Reading Progress:

Finding Freedom in Fallibility with Raven Leilani’s Luster

by Hope Ndaba

A desire expressed many a time by me and other Black women is the desire to be seen and heard, to be afforded the space to stumble, learn and grow. Everyone expects us to fail, and to succeed is to be the exception. The space between renders us unremarkable. While our struggle for perfection isn’t going anywhere, Raven Leilani’s sharp and sparkling Luster presents us with a devastatingly human Black female protagonist: Edie, a twenty-three-year-old artist struggling to make ends meet. It’s in this novel that we are given the freedom to fall short of expectations, given permission to just be in our Blackness. Embrace fallibility as it gives you stories to tell, and those stories are your proof that you were here.

“I am good, but not good enough, which is worse than simply being bad.”

When Edie says this she is referring to her art, however, upon reading this sentence, I remember feeling a certain sobering sensation. I was called back home into my body existing in the present and away from the murky, dissociative state one falls into when you are not perceived as a person. I had heard some or other variation of this line before, whether from my own mind or the lips of the other Black women in my life. As Black women, nearly all of us are familiar with the dichotomy between perfection and imperfection, with the pressure to shape and shift ourselves within the parameters of what society has allowed us. We perform ‘womanhood’ perfectly, but it seems not perfectly enough as we are reminded often that we are neither seen as woman nor human. We play at being shy lest we be seen as aggressive, and we are much too kind in the hopes of even receiving the slightest sliver of generosity in return. We aim to make no mistakes: the cost of these is too great. Everyone expects us to fail, and to succeed is to be the exception. The space between the two renders us unremarkable.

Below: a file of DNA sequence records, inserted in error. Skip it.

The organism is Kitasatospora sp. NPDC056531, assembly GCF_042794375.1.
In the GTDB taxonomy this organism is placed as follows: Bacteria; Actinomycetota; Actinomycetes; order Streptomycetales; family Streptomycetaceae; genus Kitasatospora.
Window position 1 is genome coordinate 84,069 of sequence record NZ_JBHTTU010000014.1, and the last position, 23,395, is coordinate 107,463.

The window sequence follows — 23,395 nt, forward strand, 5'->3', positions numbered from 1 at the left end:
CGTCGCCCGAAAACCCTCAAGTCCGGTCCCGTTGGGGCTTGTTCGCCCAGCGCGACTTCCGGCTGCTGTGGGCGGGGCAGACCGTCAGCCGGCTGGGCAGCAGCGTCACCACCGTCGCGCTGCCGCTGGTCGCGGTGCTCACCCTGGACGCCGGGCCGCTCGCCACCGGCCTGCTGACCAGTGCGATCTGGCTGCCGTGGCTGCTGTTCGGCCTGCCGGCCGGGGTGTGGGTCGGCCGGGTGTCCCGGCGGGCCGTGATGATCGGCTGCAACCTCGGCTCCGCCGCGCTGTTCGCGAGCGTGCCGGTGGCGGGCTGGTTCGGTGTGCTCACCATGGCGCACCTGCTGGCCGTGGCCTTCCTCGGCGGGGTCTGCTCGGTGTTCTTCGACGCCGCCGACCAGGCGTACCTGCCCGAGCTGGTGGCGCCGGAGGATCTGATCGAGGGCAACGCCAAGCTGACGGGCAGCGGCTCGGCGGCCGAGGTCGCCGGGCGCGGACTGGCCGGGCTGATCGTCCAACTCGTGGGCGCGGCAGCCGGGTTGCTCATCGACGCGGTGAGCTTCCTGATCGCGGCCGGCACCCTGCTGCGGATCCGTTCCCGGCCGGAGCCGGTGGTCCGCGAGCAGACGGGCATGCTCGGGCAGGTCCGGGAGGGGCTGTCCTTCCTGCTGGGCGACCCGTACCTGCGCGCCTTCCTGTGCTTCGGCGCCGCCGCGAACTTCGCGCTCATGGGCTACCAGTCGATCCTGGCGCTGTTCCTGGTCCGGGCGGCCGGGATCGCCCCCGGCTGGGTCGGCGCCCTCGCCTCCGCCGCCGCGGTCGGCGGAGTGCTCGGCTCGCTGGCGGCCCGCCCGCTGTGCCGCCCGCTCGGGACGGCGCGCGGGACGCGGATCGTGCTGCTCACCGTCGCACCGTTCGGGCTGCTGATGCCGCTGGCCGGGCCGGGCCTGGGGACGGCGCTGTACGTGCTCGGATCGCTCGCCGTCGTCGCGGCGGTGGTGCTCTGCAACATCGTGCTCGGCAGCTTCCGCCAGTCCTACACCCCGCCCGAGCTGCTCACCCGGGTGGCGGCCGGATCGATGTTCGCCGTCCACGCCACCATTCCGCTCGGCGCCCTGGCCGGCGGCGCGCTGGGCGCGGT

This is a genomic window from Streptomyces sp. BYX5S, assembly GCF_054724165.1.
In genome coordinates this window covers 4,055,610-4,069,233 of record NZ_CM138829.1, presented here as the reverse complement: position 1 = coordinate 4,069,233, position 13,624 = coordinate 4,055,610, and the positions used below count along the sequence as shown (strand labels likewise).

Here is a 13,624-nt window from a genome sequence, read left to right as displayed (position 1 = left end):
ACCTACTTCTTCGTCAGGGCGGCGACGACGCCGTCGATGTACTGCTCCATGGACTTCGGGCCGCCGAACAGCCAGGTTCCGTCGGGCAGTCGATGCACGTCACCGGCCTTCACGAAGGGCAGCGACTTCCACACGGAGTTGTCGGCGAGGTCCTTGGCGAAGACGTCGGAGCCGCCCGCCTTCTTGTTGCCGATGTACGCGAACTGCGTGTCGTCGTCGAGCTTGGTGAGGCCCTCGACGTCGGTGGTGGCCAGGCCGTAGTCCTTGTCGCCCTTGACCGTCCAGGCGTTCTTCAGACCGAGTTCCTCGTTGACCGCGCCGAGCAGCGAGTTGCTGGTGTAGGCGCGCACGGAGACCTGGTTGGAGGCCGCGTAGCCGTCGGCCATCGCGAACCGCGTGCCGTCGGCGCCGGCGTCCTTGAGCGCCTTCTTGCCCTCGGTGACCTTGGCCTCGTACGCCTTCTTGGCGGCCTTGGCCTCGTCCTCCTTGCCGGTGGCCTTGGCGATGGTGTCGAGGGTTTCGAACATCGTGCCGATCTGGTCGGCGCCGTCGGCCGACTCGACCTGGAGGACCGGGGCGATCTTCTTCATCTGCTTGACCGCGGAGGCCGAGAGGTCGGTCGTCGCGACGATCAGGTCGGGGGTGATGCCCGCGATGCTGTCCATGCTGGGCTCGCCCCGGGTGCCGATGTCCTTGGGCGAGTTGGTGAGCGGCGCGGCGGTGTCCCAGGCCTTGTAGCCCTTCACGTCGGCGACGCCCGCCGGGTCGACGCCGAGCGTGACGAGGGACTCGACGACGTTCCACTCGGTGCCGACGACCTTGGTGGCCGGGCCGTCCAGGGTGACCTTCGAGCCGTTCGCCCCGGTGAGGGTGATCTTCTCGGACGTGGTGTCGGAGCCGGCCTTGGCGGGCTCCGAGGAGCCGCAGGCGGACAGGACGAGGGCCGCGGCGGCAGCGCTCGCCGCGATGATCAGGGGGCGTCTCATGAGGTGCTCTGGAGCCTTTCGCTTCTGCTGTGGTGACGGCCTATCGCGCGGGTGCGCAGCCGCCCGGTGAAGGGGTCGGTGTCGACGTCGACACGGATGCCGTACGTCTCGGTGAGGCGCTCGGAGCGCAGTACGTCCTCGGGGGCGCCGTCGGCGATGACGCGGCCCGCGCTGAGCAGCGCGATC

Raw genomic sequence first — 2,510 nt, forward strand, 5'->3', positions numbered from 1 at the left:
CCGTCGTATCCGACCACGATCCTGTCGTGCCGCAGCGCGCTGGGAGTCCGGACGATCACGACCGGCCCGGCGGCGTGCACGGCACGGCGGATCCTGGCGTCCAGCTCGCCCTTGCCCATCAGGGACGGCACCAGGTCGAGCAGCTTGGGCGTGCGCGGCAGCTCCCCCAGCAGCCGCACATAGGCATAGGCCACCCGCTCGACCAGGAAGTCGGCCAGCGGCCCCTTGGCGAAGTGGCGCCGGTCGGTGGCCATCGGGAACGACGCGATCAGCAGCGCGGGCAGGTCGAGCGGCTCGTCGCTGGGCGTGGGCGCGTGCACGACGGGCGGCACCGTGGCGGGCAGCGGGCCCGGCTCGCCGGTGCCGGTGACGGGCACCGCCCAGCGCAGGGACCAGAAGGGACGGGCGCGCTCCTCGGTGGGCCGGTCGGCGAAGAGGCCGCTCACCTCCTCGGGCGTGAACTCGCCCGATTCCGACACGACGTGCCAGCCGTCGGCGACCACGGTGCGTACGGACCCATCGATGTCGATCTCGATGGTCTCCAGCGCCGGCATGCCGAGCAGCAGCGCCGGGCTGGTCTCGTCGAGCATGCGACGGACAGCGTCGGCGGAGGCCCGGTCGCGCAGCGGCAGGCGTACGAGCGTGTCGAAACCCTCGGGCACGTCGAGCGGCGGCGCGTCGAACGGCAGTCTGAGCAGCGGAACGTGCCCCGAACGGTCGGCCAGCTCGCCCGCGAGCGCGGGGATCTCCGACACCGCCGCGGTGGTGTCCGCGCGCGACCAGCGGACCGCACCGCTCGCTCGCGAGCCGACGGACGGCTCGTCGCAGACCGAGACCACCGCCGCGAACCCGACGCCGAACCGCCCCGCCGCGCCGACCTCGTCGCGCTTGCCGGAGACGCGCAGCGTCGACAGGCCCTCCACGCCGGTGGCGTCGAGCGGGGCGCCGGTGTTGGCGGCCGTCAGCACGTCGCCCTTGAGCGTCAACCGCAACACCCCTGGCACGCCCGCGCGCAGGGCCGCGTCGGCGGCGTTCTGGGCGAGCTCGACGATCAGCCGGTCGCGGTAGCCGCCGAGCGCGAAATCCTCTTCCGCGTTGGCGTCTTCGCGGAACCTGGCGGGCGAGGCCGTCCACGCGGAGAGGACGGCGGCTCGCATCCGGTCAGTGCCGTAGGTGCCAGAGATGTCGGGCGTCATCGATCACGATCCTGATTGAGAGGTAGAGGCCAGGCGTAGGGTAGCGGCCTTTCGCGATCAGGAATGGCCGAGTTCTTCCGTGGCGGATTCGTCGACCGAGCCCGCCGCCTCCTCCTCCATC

While our struggle for perfection isn’t going anywhere, Raven Leilani’s Luster is a sharp, sparkling and beautiful debut novel that presents us with a devastatingly human Black female protagonist. Luster pulls us into the internal landscape of Edie, a twenty-three-year-old artist struggling to make ends meet. In an attempt to reignite her passion for painting, she finds herself thrust into the family life of her latest infatuation: a middle-aged white archivist in an open marriage with an autopsist who are parents to an adopted Black daughter. It is in this novel that we are granted the freedom to fall short of expectations, granted permission to just be in our Blackness. In her interview with Pan Macmillan, Leilani says: “Perfection is boring, invulnerable. I wanted to be vulnerable on the page, and for Edie to be afforded that right as well.”